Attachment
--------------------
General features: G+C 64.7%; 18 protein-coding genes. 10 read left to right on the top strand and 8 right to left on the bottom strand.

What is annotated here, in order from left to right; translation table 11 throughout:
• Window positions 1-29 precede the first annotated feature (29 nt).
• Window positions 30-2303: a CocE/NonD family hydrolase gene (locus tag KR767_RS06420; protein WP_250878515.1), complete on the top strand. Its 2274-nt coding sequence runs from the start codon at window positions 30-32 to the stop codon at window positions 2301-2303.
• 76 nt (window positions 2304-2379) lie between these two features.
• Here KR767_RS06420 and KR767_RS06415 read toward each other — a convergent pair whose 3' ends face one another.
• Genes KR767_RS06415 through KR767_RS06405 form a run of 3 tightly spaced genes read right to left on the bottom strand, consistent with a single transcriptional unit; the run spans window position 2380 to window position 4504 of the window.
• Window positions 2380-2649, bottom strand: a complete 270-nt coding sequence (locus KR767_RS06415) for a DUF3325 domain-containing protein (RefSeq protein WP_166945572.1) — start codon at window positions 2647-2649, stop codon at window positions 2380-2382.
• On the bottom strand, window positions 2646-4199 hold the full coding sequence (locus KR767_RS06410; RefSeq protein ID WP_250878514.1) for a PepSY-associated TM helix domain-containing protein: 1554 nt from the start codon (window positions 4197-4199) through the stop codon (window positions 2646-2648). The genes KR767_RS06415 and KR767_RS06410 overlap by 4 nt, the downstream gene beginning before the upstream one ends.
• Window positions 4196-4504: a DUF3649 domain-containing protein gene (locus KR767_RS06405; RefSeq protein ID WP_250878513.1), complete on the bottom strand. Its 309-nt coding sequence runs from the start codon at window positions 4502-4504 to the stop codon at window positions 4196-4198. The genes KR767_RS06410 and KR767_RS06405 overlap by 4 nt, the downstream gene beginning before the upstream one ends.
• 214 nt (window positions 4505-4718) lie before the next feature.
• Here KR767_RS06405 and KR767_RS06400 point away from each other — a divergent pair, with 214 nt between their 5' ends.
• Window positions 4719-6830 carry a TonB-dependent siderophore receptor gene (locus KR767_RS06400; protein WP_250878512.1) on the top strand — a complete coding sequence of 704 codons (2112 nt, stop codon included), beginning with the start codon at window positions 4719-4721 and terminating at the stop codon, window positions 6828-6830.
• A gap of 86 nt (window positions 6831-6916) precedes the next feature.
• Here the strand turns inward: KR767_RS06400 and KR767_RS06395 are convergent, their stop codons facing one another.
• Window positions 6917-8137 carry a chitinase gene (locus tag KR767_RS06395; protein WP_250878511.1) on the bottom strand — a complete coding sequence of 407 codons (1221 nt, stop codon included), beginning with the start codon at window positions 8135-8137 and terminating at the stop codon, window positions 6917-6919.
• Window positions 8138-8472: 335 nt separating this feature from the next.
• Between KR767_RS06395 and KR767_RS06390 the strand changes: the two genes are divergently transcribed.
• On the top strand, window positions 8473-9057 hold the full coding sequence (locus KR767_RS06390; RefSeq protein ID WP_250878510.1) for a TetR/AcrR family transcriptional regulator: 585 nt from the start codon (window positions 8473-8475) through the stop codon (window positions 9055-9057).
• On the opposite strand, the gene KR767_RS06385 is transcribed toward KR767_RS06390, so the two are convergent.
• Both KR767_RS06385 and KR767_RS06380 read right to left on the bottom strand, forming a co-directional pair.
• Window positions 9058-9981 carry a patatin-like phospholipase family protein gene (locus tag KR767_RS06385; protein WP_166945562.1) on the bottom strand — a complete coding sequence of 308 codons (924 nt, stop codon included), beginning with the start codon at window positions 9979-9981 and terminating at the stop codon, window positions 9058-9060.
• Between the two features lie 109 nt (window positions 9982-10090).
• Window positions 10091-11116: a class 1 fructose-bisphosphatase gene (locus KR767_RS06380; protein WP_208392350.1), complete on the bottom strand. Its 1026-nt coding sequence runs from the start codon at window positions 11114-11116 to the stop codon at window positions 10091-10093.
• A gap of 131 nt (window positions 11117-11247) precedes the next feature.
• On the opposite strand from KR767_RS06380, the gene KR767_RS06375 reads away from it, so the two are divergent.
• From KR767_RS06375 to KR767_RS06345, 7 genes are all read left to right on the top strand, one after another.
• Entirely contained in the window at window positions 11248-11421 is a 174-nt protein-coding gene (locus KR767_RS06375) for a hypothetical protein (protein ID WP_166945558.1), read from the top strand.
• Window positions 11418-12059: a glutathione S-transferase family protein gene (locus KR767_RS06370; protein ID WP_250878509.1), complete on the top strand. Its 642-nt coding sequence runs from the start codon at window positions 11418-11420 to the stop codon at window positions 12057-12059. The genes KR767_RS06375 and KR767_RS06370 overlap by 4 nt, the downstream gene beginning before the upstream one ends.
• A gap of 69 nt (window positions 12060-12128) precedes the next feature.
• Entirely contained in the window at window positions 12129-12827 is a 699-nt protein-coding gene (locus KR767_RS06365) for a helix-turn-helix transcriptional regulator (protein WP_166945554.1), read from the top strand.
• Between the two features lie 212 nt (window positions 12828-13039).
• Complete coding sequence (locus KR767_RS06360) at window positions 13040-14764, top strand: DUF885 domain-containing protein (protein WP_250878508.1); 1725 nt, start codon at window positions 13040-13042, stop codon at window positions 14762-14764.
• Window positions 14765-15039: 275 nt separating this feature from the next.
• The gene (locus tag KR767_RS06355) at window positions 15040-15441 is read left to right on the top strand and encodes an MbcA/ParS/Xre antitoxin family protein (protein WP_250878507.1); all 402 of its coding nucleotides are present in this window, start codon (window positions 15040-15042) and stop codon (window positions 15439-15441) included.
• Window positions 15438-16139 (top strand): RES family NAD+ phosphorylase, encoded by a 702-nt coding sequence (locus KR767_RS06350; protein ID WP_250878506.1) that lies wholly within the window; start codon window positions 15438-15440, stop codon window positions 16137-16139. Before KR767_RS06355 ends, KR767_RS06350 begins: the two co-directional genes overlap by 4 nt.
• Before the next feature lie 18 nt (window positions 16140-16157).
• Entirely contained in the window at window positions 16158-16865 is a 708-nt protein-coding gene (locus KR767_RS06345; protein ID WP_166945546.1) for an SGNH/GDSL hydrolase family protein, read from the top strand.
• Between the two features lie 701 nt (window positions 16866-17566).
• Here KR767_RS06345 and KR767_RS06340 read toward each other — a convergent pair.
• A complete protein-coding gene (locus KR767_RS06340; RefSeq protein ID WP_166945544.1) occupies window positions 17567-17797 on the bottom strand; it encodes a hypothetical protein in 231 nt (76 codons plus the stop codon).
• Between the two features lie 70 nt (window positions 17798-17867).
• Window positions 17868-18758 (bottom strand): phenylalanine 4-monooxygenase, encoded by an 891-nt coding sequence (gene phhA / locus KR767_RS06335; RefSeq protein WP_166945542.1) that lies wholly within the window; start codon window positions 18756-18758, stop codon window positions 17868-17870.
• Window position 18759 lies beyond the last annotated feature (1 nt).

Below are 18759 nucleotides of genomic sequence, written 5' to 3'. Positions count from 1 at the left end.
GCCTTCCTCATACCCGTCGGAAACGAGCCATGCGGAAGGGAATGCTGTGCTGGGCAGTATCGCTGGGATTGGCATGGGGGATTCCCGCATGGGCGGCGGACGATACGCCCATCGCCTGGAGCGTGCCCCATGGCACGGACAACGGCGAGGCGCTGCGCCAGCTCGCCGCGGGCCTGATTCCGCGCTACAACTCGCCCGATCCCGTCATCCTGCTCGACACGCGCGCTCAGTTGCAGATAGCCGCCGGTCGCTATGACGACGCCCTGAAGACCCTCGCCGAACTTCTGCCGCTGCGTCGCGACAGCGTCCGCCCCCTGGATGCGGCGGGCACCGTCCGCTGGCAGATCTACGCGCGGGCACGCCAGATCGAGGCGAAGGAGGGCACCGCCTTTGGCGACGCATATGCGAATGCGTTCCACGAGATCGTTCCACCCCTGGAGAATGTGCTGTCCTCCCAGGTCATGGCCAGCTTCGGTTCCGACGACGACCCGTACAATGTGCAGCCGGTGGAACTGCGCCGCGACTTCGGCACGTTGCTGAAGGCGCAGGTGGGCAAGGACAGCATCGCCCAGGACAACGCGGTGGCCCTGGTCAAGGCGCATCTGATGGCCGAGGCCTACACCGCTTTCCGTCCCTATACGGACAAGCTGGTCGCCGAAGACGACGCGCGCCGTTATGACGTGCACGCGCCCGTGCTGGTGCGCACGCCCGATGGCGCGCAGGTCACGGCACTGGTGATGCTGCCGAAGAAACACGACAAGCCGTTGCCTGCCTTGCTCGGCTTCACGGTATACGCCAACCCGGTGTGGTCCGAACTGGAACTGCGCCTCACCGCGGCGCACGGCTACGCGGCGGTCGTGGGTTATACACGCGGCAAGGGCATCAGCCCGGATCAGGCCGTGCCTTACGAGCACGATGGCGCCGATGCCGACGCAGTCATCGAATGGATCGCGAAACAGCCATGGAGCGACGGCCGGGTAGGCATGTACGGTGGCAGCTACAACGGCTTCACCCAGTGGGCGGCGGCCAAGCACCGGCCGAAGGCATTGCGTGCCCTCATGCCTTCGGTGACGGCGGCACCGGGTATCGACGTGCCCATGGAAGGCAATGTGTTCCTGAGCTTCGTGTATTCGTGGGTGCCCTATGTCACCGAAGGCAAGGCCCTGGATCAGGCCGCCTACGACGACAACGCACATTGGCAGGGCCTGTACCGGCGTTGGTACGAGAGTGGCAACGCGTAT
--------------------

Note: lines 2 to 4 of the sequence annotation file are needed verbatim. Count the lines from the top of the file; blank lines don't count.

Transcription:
What is annotated here, in order from left to right; translation table 11 throughout:
• Window positions 1-29 precede the first annotated feature (29 nt).
• Window positions 30-2303: a CocE/NonD family hydrolase gene (locus tag KR767_RS06420; protein WP_250878515.1), complete on the top strand. Its 2274-nt coding sequence runs from the start codon at window positions 30-32 to the stop codon at window positions 2301-2303.